ANC has not built one mud school

Often there are things we let go in our democratic space – itself a hard-won product of the democratic struggles led by the ANC and won with the people against the forces of reaction, backwardness and sheer racism. This is in the interest of free speech, but there are utterances we must surely confront. They masquerade as poetry, said to be for some poor little black boy or girl lost in "schools without proper infrastructure, books or decent teachers".

Such is the cynical rant by Marlene van Niekerk published on the Mail & Guardian letters page ("Motshekga's name is mud", May 17) – a poem, it appears, for hapless native children of the "wild" Eastern Cape.

Like little Calibans on Prospero's island, they are incapable of accessing her poem in English, so she tells us condescendingly, with contempt and arrogance, in a self-righteous tone not unlike that of the erstwhile colonial writers: "I will see to it that it gets translated into isiXhosa." A round of applause, I would imagine, should follow.

Of course, it's a fact of history that, whereas a chosen few "like lambs rejoiced" in the best-elected schools, the majority was condemned to wretchedness in homelands "dry as death", such as the Ciskei and the Transkei.

Maybe I'm taking Van Niekerk too seriously, dignifying an insult to the innocent with this reply. We need not remind her, for indeed she knows, how disingenuous she is. As far as I know, no government of ours set up one mud school anywhere in the country after apartheid.

In the old country, our people, arising from neglect and ridicule at the hands of the racist rulers, set up "schools without proper infrastructure" just so the African child could learn and therefore read some English without translations into isiXhosa. Besides, not every child in the Eastern Cape speaks isiXhosa. Also, with the revised curriculum, children in public schools are taught English from the foundation phase onwards. Some children come from families speaking English at home, including children of those teachers deemed less than "decent" by Van Niekerk. We do have great teachers in public schools. Some did study at universities such as Stellenbosch. And, yes, some are "fortunate" enough to have books in their homes.

The 2013-2014 basic education budget vote speech makes it quite clear that what the democratic government has achieved in the 19 years of freedom recalled by Van Niekerk (though with amnesia in respect of centuries of colonial pillage) is a first for this country. We see Minister Angie Motshekga in and out of the Eastern Cape, attending to problems and opening new schools. She does not depend, as Van Niekerk does, on what she's "told" by others.

On May 22, she opened a new school in Mthatha, Nobantu, built by government at a cost of R12-million as part of the programme to replace inappropriate structures. In April, she opened two schools in one day, also in the Eastern Cape. Many are to follow. By 2012, about 114-million full-colour national workbooks had been distributed to schools across all provinces, including the Eastern Cape.

We know that more than eight million children in over 82% of public schools are in no-fee schools. The conditional grant for the national school nutrition programme, to ensure nutritious lunches for children, not "malebese" and "jabula soup", has increased by R266.6-million in 2013-2014 to R5.173-billion. If this isn't "urgent action" by Van Niekerk's standards, then nothing will be.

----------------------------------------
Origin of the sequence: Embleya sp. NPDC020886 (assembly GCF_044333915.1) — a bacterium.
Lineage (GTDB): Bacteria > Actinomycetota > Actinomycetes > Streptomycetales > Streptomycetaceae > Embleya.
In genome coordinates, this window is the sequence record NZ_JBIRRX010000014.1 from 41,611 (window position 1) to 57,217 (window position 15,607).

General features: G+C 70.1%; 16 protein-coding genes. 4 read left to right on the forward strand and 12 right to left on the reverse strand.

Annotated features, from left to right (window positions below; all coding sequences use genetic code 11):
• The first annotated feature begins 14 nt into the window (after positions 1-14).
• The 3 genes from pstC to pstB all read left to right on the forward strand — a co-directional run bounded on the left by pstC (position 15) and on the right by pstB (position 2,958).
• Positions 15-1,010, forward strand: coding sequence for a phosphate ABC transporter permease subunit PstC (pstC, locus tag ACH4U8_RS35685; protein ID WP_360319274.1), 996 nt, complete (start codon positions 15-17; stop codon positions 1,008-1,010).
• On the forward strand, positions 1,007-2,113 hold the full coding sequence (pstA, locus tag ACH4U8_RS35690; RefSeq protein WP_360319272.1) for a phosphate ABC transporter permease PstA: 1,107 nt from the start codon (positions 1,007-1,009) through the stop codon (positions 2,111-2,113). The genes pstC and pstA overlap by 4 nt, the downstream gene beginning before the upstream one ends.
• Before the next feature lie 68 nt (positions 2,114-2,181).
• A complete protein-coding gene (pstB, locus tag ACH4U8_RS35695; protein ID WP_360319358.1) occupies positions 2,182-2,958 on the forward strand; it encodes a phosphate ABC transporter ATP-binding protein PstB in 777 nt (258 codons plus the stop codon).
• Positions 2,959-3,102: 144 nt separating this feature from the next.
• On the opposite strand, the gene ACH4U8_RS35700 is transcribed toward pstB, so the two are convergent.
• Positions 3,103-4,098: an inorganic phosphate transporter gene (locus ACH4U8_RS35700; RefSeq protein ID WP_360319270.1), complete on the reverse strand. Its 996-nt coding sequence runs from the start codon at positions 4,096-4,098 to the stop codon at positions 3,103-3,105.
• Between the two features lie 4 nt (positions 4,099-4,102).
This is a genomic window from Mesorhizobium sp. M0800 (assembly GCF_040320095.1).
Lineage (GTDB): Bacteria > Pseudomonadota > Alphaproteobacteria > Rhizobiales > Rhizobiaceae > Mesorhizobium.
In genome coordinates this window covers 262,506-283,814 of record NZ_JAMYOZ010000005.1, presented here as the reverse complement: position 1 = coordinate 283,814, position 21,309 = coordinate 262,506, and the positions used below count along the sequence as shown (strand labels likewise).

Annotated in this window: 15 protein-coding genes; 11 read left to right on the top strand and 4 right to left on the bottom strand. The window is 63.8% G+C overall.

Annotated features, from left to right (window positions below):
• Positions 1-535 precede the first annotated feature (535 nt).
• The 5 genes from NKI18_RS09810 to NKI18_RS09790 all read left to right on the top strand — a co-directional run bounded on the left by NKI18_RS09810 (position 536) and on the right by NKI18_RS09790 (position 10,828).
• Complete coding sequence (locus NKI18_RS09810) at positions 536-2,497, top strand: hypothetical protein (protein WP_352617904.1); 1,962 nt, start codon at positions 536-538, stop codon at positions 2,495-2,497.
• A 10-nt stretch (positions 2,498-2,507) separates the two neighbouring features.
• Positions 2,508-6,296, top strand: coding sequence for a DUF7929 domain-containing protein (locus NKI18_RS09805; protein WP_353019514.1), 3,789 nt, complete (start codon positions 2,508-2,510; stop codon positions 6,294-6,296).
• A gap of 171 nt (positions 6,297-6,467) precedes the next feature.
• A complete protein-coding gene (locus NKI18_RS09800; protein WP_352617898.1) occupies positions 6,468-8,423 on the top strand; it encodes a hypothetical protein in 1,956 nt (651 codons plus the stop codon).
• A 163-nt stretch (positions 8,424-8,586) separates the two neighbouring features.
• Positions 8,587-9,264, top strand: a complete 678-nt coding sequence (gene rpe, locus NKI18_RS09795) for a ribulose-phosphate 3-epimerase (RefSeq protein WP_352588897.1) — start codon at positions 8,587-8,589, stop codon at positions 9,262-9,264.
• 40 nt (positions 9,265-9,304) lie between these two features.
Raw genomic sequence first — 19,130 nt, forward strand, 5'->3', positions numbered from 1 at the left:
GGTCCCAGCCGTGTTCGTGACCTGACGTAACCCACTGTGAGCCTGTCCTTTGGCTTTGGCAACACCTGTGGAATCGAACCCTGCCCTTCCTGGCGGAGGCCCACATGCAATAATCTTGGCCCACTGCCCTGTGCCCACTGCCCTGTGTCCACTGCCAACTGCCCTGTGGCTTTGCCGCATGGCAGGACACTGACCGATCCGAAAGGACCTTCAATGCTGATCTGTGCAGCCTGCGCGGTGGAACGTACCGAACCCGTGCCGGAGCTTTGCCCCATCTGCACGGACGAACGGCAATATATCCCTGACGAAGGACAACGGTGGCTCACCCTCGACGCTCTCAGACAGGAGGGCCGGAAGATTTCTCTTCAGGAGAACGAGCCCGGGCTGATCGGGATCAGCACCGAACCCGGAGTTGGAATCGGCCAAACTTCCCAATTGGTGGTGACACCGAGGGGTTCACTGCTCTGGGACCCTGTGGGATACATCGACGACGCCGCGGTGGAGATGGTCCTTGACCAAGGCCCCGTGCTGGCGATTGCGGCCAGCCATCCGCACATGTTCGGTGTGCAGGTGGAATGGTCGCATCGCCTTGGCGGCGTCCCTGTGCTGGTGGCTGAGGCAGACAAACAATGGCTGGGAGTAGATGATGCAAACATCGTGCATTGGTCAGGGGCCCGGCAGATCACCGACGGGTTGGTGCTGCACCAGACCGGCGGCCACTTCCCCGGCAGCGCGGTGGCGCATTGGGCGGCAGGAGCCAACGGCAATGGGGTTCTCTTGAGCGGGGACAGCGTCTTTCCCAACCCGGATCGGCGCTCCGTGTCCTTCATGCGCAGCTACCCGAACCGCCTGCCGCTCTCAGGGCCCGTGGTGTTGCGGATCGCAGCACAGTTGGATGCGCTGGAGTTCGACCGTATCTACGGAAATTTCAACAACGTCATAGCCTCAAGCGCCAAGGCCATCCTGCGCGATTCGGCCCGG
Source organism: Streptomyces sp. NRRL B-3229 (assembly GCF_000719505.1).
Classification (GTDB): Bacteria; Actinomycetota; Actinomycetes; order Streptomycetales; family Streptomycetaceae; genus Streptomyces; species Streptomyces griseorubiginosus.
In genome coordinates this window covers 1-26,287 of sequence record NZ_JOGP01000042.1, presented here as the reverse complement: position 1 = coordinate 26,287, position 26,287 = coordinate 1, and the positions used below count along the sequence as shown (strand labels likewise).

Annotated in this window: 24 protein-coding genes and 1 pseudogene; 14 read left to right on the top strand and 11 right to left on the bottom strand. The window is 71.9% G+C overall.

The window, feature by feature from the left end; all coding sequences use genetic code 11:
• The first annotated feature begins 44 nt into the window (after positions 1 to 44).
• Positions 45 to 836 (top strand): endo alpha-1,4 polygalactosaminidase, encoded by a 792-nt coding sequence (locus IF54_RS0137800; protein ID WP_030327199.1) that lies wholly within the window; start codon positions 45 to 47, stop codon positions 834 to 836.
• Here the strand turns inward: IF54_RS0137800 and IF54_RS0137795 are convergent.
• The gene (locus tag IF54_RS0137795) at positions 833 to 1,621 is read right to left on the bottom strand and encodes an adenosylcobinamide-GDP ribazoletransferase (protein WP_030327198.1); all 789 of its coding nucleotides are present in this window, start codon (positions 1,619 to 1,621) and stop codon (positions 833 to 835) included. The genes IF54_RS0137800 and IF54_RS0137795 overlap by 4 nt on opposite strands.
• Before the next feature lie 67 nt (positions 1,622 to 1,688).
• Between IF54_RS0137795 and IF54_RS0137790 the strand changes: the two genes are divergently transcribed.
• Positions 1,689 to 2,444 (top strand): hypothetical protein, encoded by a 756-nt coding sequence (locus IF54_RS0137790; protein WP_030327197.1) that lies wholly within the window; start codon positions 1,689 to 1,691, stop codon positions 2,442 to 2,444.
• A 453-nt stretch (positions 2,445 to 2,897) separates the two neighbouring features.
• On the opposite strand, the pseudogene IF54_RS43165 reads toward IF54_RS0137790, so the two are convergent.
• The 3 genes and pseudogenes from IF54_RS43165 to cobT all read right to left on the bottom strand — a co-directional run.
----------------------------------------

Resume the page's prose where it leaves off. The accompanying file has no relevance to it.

Honesty and a modicum of respect for others, different or otherwise, is all we should ask as South Africans. Our history we cannot alter or deny. "We are khaki" with experience, from colonisation and apartheid to democracy, justice and freedom.

In Van Niekerk's poem she takes the liberty of insulting the person of the president, showing inhumanity to the very people whom he represents. It's easy for one who has never experienced poverty to derive pleasure from the denial of educational rights of others. – David Hlabane, communications unit, department of basic education


Hosni Mubarak is dead, but the Egypt he built is...

Despite the efforts of the Arab Spring, Egypt is still led by a military dictatorship made in Mubarak’s image

Inside the Security Branch: Torture between brandy and boerewors

A former SB operative, Paul Erasmus, talks about the torture of a young trade unionist, Neil Aggett, and the machinations at John Vorster Square

Press Releases

South Africa’s education system is broken and unequal, and must be fixed without further delay

The Amnesty International report found that the South African government continues to miss its own education upgrading targets

Business travel industry generates billions

Meetings Africa is ready to take advantage of this lucrative opportunity

Conferences connect people to ideas

The World Expo and Meetings Africa are all about stimulating innovation – and income

SAB Zenzele Kabili B-BBEE share scheme

New scheme to be launched following the biggest B-BBEE FMCG payout in South Africa’s history

TFSAs are the gymnasts of the retirement savings world

The idea is to get South Africans to save, but it's best to do your research first to find out if a TFSA is really suited to your needs

Achieving the litmus test of social relevance

The HSS Awards honours scholarly works based on their social relevance and contribution to the humanities and social sciences

Making sense of tax-free savings and investment

Have you made the most of your tax-free investment contributions?

Response to the report of the independent assessors

VUT welcomes the publishing of the report of the independent assessors to investigate concerns of poor governance, leadership, management, corruption and fraud at the university.